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Controversy surrounds Trump’s reelection bid as Maine and Colorado challenge eligibility

United States: Former President of the United States – Donald Trump’s being re-elected president is opposed by most Democrats and some Republicans, according to the reports. Many in that group, however, believe the indicted former president should be allowed to stand trial.

Maine and Colorado Challenge Trump’s Candidacy

On Thursday, Maine became the second state to decide that Trump cannot be on the ballot due to a Constitutional provision from the Civil War era. This provision states that former public officials involved in “insurrection or rebellion” against the United States are not eligible to hold office again. Similar to Colorado, where a state court ruled earlier that Trump cannot appear on the ballot, the decision by the Maine secretary of state will be temporarily on hold pending court proceedings.

Not all Democrats, or even Republicans behind Trump in primary polls, are willing to stop Trump from being elected.

“I voted to impeach Donald Trump for his role in the January 6 insurrection. I do not believe he should be re-elected as President of the United States,” Democratic Rep. Jared Golden said in a statement after his home state of Maine said Trump was not eligible to be on the ballot there, according to the US News.

“However, we are a nation of laws; therefore, until he is found guilty of the crime of insurrection, he should be allowed on the ballot,” Golden said.

“The text of the Fourteenth Amendment is clear.” Democratic Rep. Chellie Pingree of Maine disagreed while writing this on social media. No person who engaged in an insurrection against the government can ever again serve in elected office.

California’s Contradictory Stance

California’s Democratic Secretary of State – Shirley Weber, qualified Trump on the March 5 primary ballot hours after her Maine counterpart, Shenna Bellows, claimed Trump was ineligible to be on the ballot on the same day. Weber’s decision contradicted the state’s lieutenant governor’s open letter to remove Trump from the ballot.

“California must stand on the right side of history,” Kounalakis said in her message.

However, Weber’s move is consistent with what California Gov. Gavin Newsom, a rising star in Democratic politics, believed is the best way to deal with Trump.

Trump’s presidential primary opponents have also condemned moves to remove him from the ballot, even though doing so may be the only way for those polling behind the former president to win.

“The idea that one bureaucrat in an executive position can simply unilaterally disqualify someone from office, that turns on its head every notion of constitutional due process that this country has always abided by for over 200 years,” Florida Gov. Ron DeSantis told Fox News on Thursday night. “It opens up Pandora’s box,” he added in remarks like those of his fellow primary competitors. 

Legal and Political Quandaries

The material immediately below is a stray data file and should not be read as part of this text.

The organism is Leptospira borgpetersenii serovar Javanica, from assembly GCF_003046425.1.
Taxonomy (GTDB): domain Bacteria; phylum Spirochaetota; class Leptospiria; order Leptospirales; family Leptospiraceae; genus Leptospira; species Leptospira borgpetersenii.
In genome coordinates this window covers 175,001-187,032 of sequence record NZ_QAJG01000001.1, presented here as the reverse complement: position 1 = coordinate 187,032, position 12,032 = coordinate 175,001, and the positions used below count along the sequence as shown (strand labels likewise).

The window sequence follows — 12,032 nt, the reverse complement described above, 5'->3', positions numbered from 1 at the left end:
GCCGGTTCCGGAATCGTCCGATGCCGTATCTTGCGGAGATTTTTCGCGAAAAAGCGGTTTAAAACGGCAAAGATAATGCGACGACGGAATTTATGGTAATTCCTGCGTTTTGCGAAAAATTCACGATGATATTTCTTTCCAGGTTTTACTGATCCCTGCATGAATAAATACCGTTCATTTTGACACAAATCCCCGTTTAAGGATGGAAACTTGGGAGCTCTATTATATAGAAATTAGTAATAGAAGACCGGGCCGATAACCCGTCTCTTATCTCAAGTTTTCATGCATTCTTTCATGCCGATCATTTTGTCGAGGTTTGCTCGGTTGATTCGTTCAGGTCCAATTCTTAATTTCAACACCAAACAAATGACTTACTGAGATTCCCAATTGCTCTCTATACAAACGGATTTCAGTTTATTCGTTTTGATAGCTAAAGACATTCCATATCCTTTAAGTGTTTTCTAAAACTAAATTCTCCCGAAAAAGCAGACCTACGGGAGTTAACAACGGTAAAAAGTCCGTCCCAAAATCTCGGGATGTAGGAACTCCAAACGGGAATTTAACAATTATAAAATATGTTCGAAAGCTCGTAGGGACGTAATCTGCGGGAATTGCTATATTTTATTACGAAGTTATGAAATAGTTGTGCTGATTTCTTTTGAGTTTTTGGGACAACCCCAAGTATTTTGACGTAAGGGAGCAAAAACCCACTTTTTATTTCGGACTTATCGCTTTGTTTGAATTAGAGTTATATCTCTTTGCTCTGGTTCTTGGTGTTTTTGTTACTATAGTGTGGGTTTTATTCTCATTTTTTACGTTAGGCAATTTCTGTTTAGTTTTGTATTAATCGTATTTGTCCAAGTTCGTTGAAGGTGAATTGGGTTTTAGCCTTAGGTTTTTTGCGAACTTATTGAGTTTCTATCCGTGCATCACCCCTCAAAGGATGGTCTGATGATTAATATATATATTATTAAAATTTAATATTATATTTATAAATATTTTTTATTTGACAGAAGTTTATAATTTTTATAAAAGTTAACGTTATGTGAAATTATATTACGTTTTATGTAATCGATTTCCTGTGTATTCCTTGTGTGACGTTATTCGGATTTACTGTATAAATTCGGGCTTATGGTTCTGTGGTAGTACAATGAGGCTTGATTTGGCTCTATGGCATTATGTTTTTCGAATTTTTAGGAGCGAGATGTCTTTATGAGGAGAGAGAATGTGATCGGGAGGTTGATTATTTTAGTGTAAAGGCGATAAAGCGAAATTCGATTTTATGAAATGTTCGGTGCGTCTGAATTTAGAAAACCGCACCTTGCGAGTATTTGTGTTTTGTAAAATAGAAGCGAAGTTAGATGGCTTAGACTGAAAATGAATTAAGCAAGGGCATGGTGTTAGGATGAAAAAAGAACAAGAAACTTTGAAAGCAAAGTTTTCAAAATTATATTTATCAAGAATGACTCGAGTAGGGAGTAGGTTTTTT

The situation is problematic on both legal and political levels. The provision, which doesn’t require that a candidate be convicted of insurrection or rebellion, is also a part of the 14th Amendment to the Constitution. It doesn’t clarify who makes the decision, which critics say leaves it susceptible to partisan exploitation. For example, the Trump team has characterized efforts to keep the candidate off the ballot as merely political. 

“We are witnessing, in real-time, the attempted theft of an election and the disenfranchisement of the American voter,” campaign spokesman Steven Cheung said in a statement after Maine’s ruling Thursday, according to US News.

Impact on democracy and voter perception

Politics is also complicated for individuals who do not want Trump to be president again. Several reports claimed that keeping Trump off the ballot may make reelection hard for him. However, it may give voters the impression that they were denied the chance to choose their president in a democratic election, as well as set a precedent for removing other contenders in later contests.

State Supreme Courts weigh in

The argument that Trump is disqualified due to his role in the January 6 Capitol insurgency is “far from a slam dunk,” according to Michigan Secretary of State Jocelyn Benson, a Democrat, in a thorough discussion of the matter this week.

“I say all of this knowing that voters on all sides of this issue have strong feelings. That debate confirms that this is not as clear-cut a scenario as when there is a universal factual agreement regarding a candidate’s age, place of birth, or whether they’ve already served two terms,” Benson said, referring to the other prerequisites for someone to hold the presidency.

The Michigan Supreme Court ruled earlier this week that Trump should appear on the state’s primary ballot on February 27 – but left open the prospect that a new legal battle may keep him off the general election ballot.

The Minnesota Supreme Court also denied an attempt to remove Trump from the state’s primary ballot. While the Colorado Supreme Court ruled that Trump had participated in an insurgency, the courts in Michigan and Minnesota avoided that issue, basing their decisions on technical questions about who can choose a party nominee.

A group called Free Speech for People, representing some Oregon voters has launched a lawsuit, citing the insurrection clause, to challenge Trump’s candidacy there.

However, the highly charged subject is expected to be decided by the United States Supreme Court, which has been invited to hear a challenge to the state court’s finding by the Colorado Republican Party. Six Republican and independent voters in Colorado brought the complaint.

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